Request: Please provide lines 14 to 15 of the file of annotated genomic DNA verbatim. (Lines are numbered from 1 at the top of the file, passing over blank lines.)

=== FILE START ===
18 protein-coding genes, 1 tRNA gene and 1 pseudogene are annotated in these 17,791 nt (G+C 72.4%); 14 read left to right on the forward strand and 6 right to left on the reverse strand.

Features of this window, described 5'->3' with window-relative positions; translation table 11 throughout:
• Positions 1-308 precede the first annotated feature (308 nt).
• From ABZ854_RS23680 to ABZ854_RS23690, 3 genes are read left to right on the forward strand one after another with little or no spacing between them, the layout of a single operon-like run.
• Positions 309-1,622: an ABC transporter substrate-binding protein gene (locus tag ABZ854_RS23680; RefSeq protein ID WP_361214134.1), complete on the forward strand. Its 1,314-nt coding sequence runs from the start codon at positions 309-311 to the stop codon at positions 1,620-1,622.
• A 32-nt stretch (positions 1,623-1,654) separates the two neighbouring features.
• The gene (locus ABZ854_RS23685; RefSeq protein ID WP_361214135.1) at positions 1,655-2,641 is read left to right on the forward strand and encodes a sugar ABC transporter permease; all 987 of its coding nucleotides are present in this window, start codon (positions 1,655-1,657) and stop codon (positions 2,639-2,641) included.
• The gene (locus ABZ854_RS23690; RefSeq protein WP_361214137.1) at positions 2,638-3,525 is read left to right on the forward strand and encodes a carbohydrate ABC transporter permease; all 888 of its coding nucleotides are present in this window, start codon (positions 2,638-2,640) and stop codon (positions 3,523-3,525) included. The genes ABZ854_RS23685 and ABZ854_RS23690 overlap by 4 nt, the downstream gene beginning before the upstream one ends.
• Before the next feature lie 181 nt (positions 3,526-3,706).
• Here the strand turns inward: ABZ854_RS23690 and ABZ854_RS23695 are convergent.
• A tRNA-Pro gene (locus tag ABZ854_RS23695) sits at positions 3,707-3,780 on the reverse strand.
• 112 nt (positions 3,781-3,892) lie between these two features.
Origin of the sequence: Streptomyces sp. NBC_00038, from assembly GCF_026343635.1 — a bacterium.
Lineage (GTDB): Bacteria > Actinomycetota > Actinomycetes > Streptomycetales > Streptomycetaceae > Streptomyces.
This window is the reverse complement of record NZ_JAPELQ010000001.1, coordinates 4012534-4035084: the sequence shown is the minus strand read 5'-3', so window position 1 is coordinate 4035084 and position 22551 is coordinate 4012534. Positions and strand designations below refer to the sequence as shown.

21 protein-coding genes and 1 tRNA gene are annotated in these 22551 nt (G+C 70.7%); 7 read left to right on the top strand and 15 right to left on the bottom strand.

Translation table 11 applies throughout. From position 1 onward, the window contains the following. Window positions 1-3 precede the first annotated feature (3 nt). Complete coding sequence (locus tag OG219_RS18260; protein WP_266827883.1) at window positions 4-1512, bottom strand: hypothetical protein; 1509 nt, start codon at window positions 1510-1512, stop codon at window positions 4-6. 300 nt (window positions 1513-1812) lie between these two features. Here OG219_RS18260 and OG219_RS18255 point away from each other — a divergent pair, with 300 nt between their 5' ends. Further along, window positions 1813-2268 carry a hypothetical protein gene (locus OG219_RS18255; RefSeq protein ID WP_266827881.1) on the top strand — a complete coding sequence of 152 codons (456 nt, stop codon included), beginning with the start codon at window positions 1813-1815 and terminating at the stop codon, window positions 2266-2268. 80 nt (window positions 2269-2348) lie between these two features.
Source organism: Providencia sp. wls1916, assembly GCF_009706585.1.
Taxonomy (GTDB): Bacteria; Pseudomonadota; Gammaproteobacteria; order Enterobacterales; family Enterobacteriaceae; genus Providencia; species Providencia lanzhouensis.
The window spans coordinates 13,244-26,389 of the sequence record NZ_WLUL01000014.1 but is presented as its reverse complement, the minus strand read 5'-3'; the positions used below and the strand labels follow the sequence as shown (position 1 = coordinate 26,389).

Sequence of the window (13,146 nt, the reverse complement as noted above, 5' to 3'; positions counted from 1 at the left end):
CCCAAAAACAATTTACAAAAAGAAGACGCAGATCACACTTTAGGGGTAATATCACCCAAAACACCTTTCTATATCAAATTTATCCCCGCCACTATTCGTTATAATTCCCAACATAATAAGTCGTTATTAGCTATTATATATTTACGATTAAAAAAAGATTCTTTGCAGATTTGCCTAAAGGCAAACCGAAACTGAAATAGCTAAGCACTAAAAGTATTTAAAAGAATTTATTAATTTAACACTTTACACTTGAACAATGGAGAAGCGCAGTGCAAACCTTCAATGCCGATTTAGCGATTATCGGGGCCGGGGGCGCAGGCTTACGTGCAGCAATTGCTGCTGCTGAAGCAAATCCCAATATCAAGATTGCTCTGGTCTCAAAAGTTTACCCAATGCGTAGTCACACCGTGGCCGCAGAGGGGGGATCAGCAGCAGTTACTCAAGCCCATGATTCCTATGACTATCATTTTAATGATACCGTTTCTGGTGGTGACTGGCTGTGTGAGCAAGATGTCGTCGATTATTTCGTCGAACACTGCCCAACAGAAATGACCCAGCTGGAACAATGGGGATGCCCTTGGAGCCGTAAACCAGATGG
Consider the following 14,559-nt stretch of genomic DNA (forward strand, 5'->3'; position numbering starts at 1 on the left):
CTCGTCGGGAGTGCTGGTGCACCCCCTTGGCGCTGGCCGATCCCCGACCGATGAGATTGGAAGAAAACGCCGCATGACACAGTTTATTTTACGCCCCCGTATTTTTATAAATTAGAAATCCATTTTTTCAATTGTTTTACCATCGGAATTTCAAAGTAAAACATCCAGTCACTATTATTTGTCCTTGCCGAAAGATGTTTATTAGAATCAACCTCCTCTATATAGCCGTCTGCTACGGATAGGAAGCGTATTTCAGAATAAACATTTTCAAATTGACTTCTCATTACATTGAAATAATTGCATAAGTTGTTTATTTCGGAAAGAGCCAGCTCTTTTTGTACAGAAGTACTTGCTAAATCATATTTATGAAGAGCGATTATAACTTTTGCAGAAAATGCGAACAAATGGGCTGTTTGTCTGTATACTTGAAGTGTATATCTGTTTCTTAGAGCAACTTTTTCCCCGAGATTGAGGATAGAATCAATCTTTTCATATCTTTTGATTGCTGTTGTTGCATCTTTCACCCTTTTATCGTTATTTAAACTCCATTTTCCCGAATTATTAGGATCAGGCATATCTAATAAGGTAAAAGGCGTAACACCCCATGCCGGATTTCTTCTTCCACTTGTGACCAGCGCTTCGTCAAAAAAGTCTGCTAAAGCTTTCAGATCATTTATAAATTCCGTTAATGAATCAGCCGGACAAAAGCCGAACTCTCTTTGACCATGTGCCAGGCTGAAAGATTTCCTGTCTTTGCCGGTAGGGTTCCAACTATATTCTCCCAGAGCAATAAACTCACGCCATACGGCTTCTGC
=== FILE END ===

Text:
Lineage (GTDB): Bacteria > Actinomycetota > Actinomycetes > Streptomycetales > Streptomycetaceae > Streptomyces.
This window is the reverse complement of record NZ_JAPELQ010000001.1, coordinates 4012534-4035084: the sequence shown is the minus strand read 5'-3', so window position 1 is coordinate 4035084 and position 22551 is coordinate 4012534. Positions and strand designations below refer to the sequence as shown.